With the tides beginning to turn in the number of requests we are receiving for campaign planning studies, it seems as though people’s thoughts are finally turning more towards campaigns. So often nonprofit boards want to see immediate and constant results when delving into a campaign, but in reality this is simply not the way a campaign works.
Every campaign goes through lulls and bursts in fundraising momentum over the course of its “evolution”—some phases are filled with gifts and pledges being solicited and received, while others are dedicated solely to planning. First, there’s the campaign planning period—a time for research and strategy (lull). Next, the board solicitation (burst). Then comes a period of lulls and bursts as the organization begins to involve key players, develop strategy for advance gift solicitation, cultivate donors and finally solicit gifts.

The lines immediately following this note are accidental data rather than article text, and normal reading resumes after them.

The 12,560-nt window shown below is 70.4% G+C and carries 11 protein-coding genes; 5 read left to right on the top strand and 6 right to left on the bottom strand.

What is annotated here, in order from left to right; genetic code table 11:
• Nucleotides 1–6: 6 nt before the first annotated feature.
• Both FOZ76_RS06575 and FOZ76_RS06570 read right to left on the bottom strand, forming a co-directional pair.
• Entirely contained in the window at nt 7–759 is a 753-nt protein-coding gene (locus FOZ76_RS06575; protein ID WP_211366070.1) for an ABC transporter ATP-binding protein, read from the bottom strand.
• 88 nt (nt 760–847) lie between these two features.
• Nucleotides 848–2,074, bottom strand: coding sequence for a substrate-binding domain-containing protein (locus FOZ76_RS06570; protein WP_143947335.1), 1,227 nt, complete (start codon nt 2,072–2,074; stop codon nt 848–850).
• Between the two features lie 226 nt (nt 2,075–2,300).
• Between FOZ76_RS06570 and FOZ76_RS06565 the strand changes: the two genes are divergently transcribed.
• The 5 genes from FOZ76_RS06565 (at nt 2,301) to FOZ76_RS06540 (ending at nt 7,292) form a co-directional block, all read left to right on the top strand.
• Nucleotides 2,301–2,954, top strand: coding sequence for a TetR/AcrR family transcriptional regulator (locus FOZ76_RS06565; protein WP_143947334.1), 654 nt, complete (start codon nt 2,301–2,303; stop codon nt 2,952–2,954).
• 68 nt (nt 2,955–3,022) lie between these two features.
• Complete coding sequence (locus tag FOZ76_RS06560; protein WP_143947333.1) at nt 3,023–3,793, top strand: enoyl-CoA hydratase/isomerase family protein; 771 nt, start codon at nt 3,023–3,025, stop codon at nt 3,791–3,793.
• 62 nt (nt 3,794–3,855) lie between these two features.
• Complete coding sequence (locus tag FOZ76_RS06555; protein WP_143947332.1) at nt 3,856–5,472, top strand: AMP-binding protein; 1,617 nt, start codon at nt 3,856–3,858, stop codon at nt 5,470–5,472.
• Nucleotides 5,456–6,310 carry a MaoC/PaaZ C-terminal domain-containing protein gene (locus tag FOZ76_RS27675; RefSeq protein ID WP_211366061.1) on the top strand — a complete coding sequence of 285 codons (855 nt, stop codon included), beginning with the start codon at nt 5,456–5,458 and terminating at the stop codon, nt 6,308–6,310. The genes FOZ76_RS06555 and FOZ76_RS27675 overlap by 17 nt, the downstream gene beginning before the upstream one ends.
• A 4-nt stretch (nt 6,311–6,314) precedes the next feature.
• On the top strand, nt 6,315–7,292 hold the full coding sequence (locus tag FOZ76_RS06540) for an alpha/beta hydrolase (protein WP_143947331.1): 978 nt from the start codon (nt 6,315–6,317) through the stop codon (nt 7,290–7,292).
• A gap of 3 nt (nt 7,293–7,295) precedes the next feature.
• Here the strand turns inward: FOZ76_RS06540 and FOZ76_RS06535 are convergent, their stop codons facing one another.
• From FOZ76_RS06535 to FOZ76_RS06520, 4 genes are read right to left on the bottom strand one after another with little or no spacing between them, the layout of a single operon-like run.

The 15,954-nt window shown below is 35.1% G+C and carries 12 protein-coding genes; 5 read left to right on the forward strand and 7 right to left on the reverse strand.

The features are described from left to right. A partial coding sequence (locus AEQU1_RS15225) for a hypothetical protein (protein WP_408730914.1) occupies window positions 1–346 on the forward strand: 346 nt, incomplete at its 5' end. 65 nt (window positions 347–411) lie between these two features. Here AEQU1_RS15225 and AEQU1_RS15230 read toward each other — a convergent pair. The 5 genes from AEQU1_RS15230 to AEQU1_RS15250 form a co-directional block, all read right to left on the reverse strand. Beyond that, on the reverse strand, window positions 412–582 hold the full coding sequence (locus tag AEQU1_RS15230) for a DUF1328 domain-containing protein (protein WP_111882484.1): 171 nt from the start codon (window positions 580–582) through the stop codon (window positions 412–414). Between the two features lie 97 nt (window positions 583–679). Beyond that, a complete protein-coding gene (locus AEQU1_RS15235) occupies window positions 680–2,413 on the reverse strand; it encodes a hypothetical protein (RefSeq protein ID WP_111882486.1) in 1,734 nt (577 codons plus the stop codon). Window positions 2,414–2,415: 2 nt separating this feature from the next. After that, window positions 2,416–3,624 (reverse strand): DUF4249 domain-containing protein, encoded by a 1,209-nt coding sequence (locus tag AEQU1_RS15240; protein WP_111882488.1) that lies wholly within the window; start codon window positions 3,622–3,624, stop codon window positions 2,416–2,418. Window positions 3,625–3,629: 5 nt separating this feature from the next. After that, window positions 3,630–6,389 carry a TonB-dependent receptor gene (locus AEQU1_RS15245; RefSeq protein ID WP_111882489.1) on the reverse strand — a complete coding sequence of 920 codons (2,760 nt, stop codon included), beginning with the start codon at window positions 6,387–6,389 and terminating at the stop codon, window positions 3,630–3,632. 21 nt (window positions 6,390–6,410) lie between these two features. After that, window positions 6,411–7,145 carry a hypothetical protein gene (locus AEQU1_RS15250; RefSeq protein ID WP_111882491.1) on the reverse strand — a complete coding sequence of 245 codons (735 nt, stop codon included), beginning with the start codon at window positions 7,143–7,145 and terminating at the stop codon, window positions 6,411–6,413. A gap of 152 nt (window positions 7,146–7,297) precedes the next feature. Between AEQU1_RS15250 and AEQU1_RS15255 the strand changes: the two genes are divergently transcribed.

Many nonprofits don’t have the capacity to execute these steps simultaneously so it’s important to realize that lulls are a natural part of the campaign process and should be expected. It is for this reason that no successful campaign has ever been conducted by the “seat of its pants.” Before launching a campaign there must be a strategy and plan in place so that when you do encounter a lull, you’re prepared.